You write," Judith Mackrell gives a warm welcome to the influx of modern dance choreographers in ballet,”
 
Modern dance is modern dance and ballet is an historic art form in itself and rightly described as Academic Classical Ballet.
 
Too often we see works described as ballets when they should only be described as "Dance Works."
 
Dancing 'en pointe' doesn't make a "Dance Work" a ballet in fact, there is most frequently not a shared identity between the two genres.
 
I know there is an historic context going back to Diaghilev, but that still doesn't make a correct description.
 
Right around the world the are numerous Academic Classical Ballets that are attended in there millions and the same ballet lovers would not cross the road to watch a modern "Dance Work."

“In terms of how 'dancer' and 'choreographer' are understood, I think it is very important to make a distinction between ballet and modem dance at the level of these basic concepts. The concept of the dancer is not the same in modem dance as the concept of the dancer in ballet. And the concept of the choreographer in modem dance is not the same as the concept of the choreographer in ballet. That is, one may use the same terms but be speaking a different language.” See, Gendering discourses in modern dance research by Sally Gardner originally published on 1 July 2004 in Dance rebooted: initializing the grid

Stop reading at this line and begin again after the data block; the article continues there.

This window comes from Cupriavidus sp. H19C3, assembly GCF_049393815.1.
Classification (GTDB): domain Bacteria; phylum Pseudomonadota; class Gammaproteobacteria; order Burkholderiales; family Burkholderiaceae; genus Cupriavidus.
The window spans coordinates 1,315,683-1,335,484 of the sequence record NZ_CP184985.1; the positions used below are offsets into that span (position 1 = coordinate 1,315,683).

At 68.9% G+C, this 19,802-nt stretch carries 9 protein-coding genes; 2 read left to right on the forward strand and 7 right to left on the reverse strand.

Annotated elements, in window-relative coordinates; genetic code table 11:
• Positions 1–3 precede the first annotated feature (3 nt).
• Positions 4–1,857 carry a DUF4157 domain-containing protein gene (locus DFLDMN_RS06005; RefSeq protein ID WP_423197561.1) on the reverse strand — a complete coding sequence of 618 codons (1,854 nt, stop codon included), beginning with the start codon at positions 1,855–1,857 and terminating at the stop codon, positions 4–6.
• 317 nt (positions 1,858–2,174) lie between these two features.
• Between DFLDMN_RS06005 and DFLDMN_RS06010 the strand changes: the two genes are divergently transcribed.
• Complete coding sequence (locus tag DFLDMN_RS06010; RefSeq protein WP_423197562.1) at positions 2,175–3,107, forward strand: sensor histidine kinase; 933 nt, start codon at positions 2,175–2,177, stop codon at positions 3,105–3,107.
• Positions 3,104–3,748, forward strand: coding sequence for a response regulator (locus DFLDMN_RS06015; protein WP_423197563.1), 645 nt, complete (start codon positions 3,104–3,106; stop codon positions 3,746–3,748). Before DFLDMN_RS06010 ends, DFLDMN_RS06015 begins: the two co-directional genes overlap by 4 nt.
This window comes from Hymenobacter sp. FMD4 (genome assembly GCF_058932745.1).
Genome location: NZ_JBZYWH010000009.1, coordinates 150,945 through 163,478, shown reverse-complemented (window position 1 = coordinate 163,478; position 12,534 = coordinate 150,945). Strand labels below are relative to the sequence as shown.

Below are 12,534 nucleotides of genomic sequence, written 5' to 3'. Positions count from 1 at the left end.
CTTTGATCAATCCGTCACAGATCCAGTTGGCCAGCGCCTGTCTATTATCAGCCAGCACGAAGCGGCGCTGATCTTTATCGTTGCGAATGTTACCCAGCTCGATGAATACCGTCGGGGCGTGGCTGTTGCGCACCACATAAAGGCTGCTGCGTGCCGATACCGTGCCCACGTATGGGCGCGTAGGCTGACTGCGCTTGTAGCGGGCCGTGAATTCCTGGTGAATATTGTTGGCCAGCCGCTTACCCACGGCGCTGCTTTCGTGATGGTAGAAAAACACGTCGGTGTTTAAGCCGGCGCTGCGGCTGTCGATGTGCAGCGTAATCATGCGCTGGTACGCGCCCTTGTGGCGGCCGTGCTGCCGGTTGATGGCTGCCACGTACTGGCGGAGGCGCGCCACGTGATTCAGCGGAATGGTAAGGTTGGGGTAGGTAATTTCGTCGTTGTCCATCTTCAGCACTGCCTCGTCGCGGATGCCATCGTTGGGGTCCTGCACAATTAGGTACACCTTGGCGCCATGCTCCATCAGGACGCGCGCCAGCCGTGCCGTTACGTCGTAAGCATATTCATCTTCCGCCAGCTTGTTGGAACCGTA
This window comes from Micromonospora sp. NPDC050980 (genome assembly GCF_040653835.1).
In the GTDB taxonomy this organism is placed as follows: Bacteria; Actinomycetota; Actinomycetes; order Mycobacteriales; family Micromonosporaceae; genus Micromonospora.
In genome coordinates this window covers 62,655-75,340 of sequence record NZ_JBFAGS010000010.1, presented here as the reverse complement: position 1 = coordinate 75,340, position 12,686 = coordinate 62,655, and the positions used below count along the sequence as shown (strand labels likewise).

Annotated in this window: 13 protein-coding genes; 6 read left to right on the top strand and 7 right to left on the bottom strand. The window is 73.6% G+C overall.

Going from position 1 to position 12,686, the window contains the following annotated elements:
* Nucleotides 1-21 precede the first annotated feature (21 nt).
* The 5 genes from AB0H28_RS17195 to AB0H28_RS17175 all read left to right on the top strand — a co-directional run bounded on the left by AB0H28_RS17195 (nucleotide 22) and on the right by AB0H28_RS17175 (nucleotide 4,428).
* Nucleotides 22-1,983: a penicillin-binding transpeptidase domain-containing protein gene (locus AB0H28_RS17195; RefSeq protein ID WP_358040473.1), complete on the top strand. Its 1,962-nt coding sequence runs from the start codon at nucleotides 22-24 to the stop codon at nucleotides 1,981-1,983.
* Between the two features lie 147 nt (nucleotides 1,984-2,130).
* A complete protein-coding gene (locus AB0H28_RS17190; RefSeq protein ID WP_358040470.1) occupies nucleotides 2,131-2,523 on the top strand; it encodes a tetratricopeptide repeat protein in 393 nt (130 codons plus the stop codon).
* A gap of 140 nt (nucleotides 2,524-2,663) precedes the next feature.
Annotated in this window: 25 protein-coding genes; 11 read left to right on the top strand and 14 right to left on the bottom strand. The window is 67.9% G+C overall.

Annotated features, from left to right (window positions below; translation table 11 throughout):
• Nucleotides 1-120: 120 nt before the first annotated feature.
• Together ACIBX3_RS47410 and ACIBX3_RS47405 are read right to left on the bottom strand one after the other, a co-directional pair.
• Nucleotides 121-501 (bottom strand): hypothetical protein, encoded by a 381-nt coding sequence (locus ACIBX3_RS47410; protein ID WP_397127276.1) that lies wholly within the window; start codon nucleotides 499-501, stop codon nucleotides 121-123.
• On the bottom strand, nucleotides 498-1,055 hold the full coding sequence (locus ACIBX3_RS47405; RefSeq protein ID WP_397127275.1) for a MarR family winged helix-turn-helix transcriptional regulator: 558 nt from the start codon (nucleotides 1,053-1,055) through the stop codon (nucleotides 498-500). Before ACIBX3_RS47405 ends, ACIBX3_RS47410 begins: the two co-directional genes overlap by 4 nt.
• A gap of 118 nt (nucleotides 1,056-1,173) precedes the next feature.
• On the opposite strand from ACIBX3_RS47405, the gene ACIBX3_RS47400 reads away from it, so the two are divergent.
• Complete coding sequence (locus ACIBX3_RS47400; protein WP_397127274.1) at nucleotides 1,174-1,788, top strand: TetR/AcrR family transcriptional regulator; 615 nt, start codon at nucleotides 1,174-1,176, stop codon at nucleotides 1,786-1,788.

#9 bart

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Posted 09 June 2014 - 07:53 AM

leonid17, you write:

 

Modern dance is modern dance and ballet is an historic art form in itself and rightly described as Academic Classical Ballet.
 
Too often we see works described as ballets when they should only be described as "Dance Works."
 
Dancing 'en pointe' doesn't make a "Dance Work" a ballet in fact, there is most frequently not a shared identity between the two genres.

 

I can understand where you are coming from.  But the effect of this is to create a dichotomy in which "Ballet" (strictly defined) is one one side of the dichotomy and "Everything Else" is on the other.  I wonder how useful this is, except to the extent it builds walls around what has been called Academic Classical Ballet.  What would you do, for instance, with the large number of "neo-classical" works produced in the 20th century?  Though some of these contain only a few deviations from classical ballet, others go much further afield.